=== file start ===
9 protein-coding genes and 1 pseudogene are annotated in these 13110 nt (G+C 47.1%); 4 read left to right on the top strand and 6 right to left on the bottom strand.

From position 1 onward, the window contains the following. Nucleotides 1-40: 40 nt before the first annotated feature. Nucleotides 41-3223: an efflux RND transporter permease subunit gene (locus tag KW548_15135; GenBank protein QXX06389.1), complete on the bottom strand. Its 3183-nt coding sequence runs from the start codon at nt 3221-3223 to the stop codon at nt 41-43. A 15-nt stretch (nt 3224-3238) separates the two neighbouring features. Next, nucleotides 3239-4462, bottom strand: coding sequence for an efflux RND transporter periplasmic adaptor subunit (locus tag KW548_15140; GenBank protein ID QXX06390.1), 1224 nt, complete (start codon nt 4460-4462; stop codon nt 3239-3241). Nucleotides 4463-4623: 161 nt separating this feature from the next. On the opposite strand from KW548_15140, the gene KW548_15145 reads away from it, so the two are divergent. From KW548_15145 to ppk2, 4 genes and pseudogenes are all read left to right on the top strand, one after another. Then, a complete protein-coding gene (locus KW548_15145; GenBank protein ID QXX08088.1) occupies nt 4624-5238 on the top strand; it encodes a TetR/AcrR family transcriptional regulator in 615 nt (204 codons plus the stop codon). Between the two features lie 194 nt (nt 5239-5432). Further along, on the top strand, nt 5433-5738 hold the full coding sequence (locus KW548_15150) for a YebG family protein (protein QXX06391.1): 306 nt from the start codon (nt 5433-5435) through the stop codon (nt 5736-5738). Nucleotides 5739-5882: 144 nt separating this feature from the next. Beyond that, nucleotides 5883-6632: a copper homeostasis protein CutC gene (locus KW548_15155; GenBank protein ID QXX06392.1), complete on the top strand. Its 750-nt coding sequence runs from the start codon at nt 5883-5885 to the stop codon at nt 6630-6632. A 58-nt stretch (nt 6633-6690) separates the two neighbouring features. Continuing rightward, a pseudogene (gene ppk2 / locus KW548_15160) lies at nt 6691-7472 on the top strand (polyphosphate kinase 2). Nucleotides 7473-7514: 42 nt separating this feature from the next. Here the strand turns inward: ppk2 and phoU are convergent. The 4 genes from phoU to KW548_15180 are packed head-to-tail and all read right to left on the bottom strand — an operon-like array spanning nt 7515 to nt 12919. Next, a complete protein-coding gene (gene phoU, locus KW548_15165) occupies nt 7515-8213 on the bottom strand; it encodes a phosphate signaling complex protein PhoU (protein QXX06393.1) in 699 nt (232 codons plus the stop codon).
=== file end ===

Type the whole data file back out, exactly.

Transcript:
9 protein-coding genes and 1 pseudogene are annotated in these 13110 nt (G+C 47.1%); 4 read left to right on the top strand and 6 right to left on the bottom strand.

From position 1 onward, the window contains the following. Nucleotides 1-40: 40 nt before the first annotated feature. Nucleotides 41-3223: an efflux RND transporter permease subunit gene (locus tag KW548_15135; GenBank protein QXX06389.1), complete on the bottom strand. Its 3183-nt coding sequence runs from the start codon at nt 3221-3223 to the stop codon at nt 41-43. A 15-nt stretch (nt 3224-3238) separates the two neighbouring features. Next, nucleotides 3239-4462, bottom strand: coding sequence for an efflux RND transporter periplasmic adaptor subunit (locus tag KW548_15140; GenBank protein ID QXX06390.1), 1224 nt, complete (start codon nt 4460-4462; stop codon nt 3239-3241). Nucleotides 4463-4623: 161 nt separating this feature from the next. On the opposite strand from KW548_15140, the gene KW548_15145 reads away from it, so the two are divergent. From KW548_15145 to ppk2, 4 genes and pseudogenes are all read left to right on the top strand, one after another. Then, a complete protein-coding gene (locus KW548_15145; GenBank protein ID QXX08088.1) occupies nt 4624-5238 on the top strand; it encodes a TetR/AcrR family transcriptional regulator in 615 nt (204 codons plus the stop codon). Between the two features lie 194 nt (nt 5239-5432). Further along, on the top strand, nt 5433-5738 hold the full coding sequence (locus KW548_15150) for a YebG family protein (protein QXX06391.1): 306 nt from the start codon (nt 5433-5435) through the stop codon (nt 5736-5738). Nucleotides 5739-5882: 144 nt separating this feature from the next. Beyond that, nucleotides 5883-6632: a copper homeostasis protein CutC gene (locus KW548_15155; GenBank protein ID QXX06392.1), complete on the top strand. Its 750-nt coding sequence runs from the start codon at nt 5883-5885 to the stop codon at nt 6630-6632. A 58-nt stretch (nt 6633-6690) separates the two neighbouring features. Continuing rightward, a pseudogene (gene ppk2 / locus KW548_15160) lies at nt 6691-7472 on the top strand (polyphosphate kinase 2). Nucleotides 7473-7514: 42 nt separating this feature from the next. Here the strand turns inward: ppk2 and phoU are convergent. The 4 genes from phoU to KW548_15180 are packed head-to-tail and all read right to left on the bottom strand — an operon-like array spanning nt 7515 to nt 12919. Next, a complete protein-coding gene (gene phoU, locus KW548_15165) occupies nt 7515-8213 on the bottom strand; it encodes a phosphate signaling complex protein PhoU (protein QXX06393.1) in 699 nt (232 codons plus the stop codon).